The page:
Cody started Team Lu & Ed at the beginning of this year to collaborate with other artists and fulfill customer demands for products she doesn’t offer. It slowly grew into a charitable endeavor, with up to 50% from the sale of each product going to charity. Recently, she partnered with The Mollie Shop to sell super cute bows, and half of the profit will be donated to Drumm Farm Center for Children.

Cody's collaboration with The Mollie Shop. Her first donation was $148. Photo from Lu & Ed

Cody’s collaboration with The Mollie Shop. Her first donation was $148. Photo from Lu & Ed

“It has been a huge success and I have loved helping emerging artists become discovered through our collaborations, and I love bring art & toys together to create change in my local community!”

She says that her favorite thing about what she does is “how happy my products make children. It just makes my heart so happy to see photos of children lovingly playing with their monsters.” She is adding a few new lines to her shop and is working on a few new collaborations. Cody hopes that her green business will continue to inspire her community.

“I am hoping that my eco-mission will inspire other handmade business owners make more conscious decisions about where they source their supplies, and inspire consumers to make slower purchases, really thinking about the product, how it makes them feel and the impact it has on the Earth before buying. ♥”

You can find out more about Cody, Lu & Ed and her mission by visiting her website and connecting with her on Facebook, Twitter, Pinterest and Instagram. If you would like to participate in Yo Momma Monday, please post in the comments and on Facebook, Twitter and Instagram with the hashtag #yomommamonday. You can find more awesome mama inspiration on my Pinterest!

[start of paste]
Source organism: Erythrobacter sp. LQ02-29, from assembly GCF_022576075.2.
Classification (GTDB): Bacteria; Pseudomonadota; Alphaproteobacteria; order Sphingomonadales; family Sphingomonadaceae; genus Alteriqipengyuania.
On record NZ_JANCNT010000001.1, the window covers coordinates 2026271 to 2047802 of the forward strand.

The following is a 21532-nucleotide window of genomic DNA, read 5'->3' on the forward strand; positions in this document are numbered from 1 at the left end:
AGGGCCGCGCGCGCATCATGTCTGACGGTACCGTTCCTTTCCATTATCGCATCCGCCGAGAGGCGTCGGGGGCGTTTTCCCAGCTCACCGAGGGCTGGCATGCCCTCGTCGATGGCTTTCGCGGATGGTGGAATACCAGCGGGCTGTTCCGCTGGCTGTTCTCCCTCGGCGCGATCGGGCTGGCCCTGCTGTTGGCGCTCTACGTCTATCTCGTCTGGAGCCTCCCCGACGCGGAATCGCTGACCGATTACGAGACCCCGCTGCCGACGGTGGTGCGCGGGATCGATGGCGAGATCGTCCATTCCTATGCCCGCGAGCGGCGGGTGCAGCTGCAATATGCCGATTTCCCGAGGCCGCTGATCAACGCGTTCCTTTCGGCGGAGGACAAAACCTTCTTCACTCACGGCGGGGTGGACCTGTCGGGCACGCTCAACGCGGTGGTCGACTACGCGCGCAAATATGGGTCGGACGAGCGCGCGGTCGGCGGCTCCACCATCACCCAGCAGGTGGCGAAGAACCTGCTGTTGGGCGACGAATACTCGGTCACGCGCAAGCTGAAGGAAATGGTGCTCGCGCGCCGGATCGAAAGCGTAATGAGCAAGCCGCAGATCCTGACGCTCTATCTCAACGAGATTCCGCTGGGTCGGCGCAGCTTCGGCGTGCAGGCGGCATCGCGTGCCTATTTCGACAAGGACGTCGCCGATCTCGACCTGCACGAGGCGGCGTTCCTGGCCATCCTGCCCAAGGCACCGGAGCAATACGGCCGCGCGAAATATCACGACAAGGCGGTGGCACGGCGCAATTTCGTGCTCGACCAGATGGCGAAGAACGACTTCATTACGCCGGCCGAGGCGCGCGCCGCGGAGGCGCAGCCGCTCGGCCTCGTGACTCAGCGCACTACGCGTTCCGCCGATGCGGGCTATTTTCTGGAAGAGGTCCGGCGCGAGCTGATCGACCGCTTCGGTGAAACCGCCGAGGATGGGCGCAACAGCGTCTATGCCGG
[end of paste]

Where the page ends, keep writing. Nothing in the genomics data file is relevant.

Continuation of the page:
Meet the Maker: Amanda Wright of Wit & Whistle

As part of my creative business journey, I have included another series on my blog. It’s called Meet the Maker and it’s where I share awesome stories from some of my favorite makers. This is to help inspire and motivate, but to also help promote the handmade community. I believe that if we all come together to support and promote each other, amazing things can happen.

And just by happenstance, the very first maker in my Meet the Maker series is the lovely Amanda Wright from Wit & Whistle. Not only does she have the best name in the world, she also prints on anything from pillowcases, hand towels, greeting cards, journals and more.

Image belongs to Amanda Wright

Image belongs to Amanda Wright

Amanda, 29, graduated from the North Carolina State College of Design in 2006. There, she learned a valuable lesson: don’t give up if something doesn’t turn out right the first time.

Every project goes through many drafts before completion. Design is a process with many steps, and not all of those steps are nice to look at!

Ain’t that the truth.

After graduation, she got a job at a design firm and while she loved where she worked, she wasn’t allowed very much creative freedom. While she had a few clients that were more open-minded, others weren’t as cooperative, which is something she admits she didn’t learn about in design school.

They’ll slap a big ugly logo onto your beautiful design and ask you to rearrange your masterpiece until it’s unrecognizable. Each time that happened it was a painful stab to my creative spirit.

Image belongs to Amanda Wright

Image belongs to Amanda Wright

She started designing cards in her free time, under the name Spawn Studio. To her surprise, her card sales took off, and her husband Daniel encouraged her to quit the design firm and work on her greeting card business from home. It took a few months of him pushing her, but she finally made the leap in 2009.